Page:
8 Steps to Creating a Personal Budget

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“A budget is telling your money where to go instead of wondering where it went.” - Dave Ramsey

A personal budget is one of the easiest things to create but one of the hardest things to maintain. In order to tackle your debt, or reach your personal financial goal, a budget is necessary.

1. Figure out what media you would like to use. Some people make their budget through an online financial tracker like mint.com. Others, like myself, prefer good ole pen and paper. I have a notebook that I use to budget out my monthly expenses and then break it down even further into where each paycheck goes.

2. Make a list of all your expenses. This is the most time-consuming part initially. You need to list everything. This includes things like once a year membership fees, auto insurance, etc. For the yearly fees, I divide the total by 12 to see how much I need to save monthly in order to have the money when the time comes. If you don't know exactly how much you spend on things like groceries, go through your bank statement and total up all food related costs for that month.

3. List income sources. Record how much you have coming from your main job, side job, everything. If your total expenses exceed your monthly bills, then you have to either generate more income or lose some bills.

4. Create a list of your debts. This includes credit card bills, mortgages, student loans, and auto loans. As scary and disturbing as it is initially, its beneficial to see your whole financial situation laid out in front of you. Now that you know how much debt you have, it is easier to get motivated to pay it off.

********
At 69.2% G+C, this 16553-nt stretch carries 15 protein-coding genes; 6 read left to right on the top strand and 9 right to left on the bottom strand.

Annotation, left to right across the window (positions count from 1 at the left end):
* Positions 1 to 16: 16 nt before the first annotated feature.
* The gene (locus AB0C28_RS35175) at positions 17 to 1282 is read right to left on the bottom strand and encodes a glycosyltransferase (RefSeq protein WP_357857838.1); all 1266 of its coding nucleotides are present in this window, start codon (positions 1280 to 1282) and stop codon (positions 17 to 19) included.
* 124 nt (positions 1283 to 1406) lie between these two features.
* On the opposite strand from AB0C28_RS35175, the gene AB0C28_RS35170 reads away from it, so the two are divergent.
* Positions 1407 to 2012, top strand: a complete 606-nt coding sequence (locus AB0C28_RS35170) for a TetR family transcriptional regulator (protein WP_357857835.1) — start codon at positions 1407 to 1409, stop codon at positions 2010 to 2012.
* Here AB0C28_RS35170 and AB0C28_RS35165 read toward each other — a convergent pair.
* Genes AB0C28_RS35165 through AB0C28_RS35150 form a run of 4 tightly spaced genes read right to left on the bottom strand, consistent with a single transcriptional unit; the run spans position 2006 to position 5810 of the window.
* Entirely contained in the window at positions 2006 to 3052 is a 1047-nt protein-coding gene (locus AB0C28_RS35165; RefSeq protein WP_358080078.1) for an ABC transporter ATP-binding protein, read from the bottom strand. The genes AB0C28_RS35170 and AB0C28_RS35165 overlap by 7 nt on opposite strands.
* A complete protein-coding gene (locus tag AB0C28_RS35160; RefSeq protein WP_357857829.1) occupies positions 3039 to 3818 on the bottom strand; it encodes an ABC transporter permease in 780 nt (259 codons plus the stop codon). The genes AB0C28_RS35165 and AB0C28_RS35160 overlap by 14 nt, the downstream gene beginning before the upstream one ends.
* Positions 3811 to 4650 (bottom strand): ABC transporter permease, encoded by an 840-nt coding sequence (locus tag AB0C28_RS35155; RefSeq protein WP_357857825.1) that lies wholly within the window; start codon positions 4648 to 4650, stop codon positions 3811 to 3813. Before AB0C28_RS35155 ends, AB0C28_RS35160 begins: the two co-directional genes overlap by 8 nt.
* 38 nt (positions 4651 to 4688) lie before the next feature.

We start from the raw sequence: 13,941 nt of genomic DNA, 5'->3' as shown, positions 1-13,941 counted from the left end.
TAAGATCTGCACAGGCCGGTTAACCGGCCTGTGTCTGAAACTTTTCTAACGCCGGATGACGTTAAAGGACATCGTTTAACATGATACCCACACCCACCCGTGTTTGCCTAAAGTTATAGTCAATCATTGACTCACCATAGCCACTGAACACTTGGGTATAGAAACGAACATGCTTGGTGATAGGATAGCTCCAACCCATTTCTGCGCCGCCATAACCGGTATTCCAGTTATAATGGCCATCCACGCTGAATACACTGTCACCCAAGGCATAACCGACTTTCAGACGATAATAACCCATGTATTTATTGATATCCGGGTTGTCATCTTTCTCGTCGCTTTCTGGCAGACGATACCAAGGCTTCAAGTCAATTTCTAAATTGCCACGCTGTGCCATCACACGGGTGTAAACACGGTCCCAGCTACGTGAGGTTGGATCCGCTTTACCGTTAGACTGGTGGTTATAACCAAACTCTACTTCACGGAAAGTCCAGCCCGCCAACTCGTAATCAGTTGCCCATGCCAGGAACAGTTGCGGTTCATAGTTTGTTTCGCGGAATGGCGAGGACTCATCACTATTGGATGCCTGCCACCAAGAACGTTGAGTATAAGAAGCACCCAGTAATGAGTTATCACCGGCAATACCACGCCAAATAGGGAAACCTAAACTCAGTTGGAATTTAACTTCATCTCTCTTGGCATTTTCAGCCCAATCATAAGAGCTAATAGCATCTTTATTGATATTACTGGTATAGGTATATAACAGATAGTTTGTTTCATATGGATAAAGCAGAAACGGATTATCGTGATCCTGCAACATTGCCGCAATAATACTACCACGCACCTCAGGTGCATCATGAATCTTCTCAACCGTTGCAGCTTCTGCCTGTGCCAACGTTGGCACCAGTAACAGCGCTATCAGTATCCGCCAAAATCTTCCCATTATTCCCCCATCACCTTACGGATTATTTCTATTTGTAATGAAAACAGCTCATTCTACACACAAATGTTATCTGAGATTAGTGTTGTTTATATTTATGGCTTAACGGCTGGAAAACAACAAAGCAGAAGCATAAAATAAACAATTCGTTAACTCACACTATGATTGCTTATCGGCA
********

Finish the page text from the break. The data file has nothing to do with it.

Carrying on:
5. Track your spending for a month. When I first started making a budget, I would use the envelope system. This is where I would go to the bank and pull out the exact cash I needed for the week. I had an envelope for gas, groceries, etc. Anything that I would usually swipe my debit card for, I used cash from my envelopes. It worked well for me because if one envelope ran out of cash, I had to use money from another category. This helped me realize just how much I was spending in each category.

6. Allow for flexibility. Your first draft of a budget will most likely not be your last. If you make a budget and then realize you spend less on gas than expected, adjust accordingly. The goal is to designate a job for every dollar that you make. Even if you have to make a category called “fun money.”

7. Don’t forget to pay yourself first. This was (and still is) the hardest concept for me to grasp. I want to use every penny I make to go towards paying bills or enjoying life and have a hard time consistently “paying myself first,” which essentially just means putting money into savings. Life is full of surprises; it is important to build some sort of savings account or emergency fund.

8. Track, track, track. The key to living by a budget is to actually use it. I designate time every Sunday to do laundry, cook food for the week and budget. By having a certain time set aside to check over your budget, you are more likely to spend within your means and meet all deadlines.